The R-Zone…

  • 1995, July 21 (JP): Virtual Boy
    1995, August 14 (N/A): Virtual Boy
    Company: Nintendo
    Original price: $179.95
    2019 price: $296.24
    Sales: 770,000
    Number of Games: 22 (19 in Japan, 14 in North America)
    Best-selling game:
    ROM cartridge

The fifth generation of handheld consoles had an interesting array. The Nintendo Virtual Boy shows Nintendo’s willingness to experiment. Sometimes it worked, sometimes it didn’t. This time it didn’t work, the Virtual Boy was Nintendo’s second worse selling console of all time.

  • 1997, August: Game.com
    Company: Tiger Electronics
    Original price: $69.95
    2019 price: $109.50
    Sales: Less than 300,000
    Number of Games: 17 (6 canceled)
    Best-selling game:
    Lights Out
    ROM cartridge

Game.com was a handheld console released by Tiger Electronics. It had a touch screen and a stylus, features relatively new in 1997. Tiger Electronics was known for making individual, handheld video games.

  • 1998, October 21 (JP): Game Boy Color (GBC)
    1998, November 18 (N/A): Game Boy Color (GBC)
    Company: Nintendo
    Original price: $69.99
    2019 price: $107.42
    Sales: 14.51 million
    Number of Games:
    882 exclusives (1049 backwards compatible Game Boy games)
    Best-selling game: 
    Pokémon Gold and Silver (Tetris if counting backward compatible Game Boy games)
    ROM cartridge

Nintendo released several incarnations of the Game Boy, including the Game Boy Color.

  • 1998: October 28 (JP): Neo Geo Pocket
    Company: SNK
    Original price: N/A
    2019 price: N/A
    Sales: N/A
    Number of Games: 82 worldwide (9 monochrome games designed for this system)
    Best-selling game: 
    Media: ROM cartridge

Released in the Asian markets, the Neo Geo Pocket was never released in the West. Interestingly enough the Neo Geo Pocket is forward compatible with most games from the Neo Geo Pocket Color, although the games do play in monochrome. It featured portable versions of classic SNK games such as Baseball Stars. However, the conception of this system was poor timing. A week before this monochrome system came out, Nintendo rolled out the Game Boy Color. The system was discontinued within a year to make way for its successor, the Neo Geo Pocket Color.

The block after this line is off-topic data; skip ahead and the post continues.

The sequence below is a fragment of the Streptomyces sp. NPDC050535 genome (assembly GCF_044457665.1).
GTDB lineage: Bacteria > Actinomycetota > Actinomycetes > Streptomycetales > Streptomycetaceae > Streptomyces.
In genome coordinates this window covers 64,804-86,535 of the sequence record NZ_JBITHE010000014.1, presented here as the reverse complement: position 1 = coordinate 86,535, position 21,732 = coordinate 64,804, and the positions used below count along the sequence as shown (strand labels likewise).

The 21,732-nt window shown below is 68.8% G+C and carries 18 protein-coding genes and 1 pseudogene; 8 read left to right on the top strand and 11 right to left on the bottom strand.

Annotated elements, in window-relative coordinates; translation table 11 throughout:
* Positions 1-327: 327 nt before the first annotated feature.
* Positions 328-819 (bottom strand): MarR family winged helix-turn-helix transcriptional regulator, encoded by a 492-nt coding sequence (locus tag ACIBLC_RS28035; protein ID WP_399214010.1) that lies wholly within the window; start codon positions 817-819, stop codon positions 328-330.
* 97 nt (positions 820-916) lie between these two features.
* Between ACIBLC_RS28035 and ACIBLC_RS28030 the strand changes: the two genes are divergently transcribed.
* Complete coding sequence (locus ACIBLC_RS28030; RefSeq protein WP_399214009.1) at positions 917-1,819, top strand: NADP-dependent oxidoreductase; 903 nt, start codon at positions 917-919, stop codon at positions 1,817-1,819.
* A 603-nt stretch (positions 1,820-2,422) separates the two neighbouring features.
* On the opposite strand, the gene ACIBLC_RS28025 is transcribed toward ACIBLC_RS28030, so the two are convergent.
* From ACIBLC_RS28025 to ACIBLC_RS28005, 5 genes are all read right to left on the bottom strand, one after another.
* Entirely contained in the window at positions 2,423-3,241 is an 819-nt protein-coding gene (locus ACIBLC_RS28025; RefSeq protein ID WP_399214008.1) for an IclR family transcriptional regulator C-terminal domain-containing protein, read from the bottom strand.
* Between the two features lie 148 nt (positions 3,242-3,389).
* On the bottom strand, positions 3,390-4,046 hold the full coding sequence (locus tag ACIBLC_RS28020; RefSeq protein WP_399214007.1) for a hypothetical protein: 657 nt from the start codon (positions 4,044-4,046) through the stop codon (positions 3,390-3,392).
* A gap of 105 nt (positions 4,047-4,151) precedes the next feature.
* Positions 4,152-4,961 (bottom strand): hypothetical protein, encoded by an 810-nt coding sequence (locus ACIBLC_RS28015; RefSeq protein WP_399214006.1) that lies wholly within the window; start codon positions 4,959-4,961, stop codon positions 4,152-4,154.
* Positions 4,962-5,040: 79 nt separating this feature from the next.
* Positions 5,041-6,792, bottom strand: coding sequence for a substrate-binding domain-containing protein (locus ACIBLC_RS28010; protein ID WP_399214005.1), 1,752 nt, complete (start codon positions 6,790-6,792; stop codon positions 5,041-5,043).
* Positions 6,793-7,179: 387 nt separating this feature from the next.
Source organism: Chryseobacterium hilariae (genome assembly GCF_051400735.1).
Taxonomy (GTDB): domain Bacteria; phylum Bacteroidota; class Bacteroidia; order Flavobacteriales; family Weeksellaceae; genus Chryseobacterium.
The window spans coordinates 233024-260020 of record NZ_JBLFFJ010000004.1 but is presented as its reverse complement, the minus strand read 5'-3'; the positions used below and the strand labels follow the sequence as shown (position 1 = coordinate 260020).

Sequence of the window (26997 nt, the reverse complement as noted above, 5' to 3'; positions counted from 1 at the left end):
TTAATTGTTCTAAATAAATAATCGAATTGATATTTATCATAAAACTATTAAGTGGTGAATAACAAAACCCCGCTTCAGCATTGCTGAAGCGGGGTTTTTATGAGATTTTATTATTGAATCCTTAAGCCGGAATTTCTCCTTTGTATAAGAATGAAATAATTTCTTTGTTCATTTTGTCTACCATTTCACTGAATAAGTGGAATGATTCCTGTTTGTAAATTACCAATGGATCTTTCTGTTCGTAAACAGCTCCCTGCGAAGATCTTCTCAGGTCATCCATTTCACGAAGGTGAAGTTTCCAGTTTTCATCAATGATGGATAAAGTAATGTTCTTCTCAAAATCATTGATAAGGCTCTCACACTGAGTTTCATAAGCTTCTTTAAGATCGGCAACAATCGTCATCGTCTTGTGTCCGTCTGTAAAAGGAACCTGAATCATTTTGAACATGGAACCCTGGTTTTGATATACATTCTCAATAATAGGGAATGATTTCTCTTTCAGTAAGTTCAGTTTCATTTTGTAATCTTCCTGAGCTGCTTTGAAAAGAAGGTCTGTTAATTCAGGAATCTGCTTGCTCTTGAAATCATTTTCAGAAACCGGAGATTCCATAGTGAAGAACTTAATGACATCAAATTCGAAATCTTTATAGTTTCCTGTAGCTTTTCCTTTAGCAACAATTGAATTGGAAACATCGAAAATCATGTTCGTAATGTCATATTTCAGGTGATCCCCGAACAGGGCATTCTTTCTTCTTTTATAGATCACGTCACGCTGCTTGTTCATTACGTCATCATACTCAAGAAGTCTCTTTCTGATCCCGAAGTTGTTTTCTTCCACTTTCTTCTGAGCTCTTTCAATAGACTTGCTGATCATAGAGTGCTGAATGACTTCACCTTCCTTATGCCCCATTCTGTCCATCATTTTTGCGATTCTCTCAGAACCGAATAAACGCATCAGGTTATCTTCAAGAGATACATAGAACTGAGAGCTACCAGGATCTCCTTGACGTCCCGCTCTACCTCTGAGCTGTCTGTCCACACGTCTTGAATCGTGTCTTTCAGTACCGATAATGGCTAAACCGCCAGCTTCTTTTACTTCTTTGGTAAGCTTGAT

• 1999, March 4 (JP): WonderSwan
    2000, December 9 (JP): WonderSwan Color
    2002, July 12 (JP): SwanCrystal
    Company: Bandai
    Original price: ¥4,800, ¥6800, ¥7800
    2019 price: ¥4,853.83, ¥6,952.43, ¥8,105.45
    Sales:  3.5 million (1.55 million, 1.2 million, 750,000)
    Number of Games: 102
    Best-selling game: 
    ROM cartridge

Enter Bandai: Bandai

The WonderSwan had some decent third party support, bringing over Final Fantasy games and arcade classics such as Space Invaders. However, the controls were considered inferior and it lacked basic ports, including a charging port and one for headphones. Bandai believed its monochrome system could defeat Game Boy Color, the same way Game Boy defeated Atari Lynx and Sega Game Gear. Bandai could not hope to challenge the monolith that was Nintendo, especially since the Game Boy had evolved into a color version.

  • 1999, March 16 (JP): Neo Geo Pocket Color
    1999, August 6 (NA): Neo Geo Pocket Color
    Company: SNK
    Original price: $69.95
    2019 price: $105.37
    Sales: N/A
    Number of Games: 82 (48 backwards compatible)
    Best-selling game:
    ROM cartridge

The Neo Geo Pocket Color…

  • 2000, December 9 (JP): WonderSwan Color
    Company: Bandai
    Original price: ¥6,800
    2019 price: ¥6,952.43
    Sales: 1.1 million
    Number of Games: 102 (18 backwards compatible titles)
    Best-selling game:
    ROM cartridge

The WonderSwan Color…

Leave a Reply

Your email address will not be published. Required fields are marked *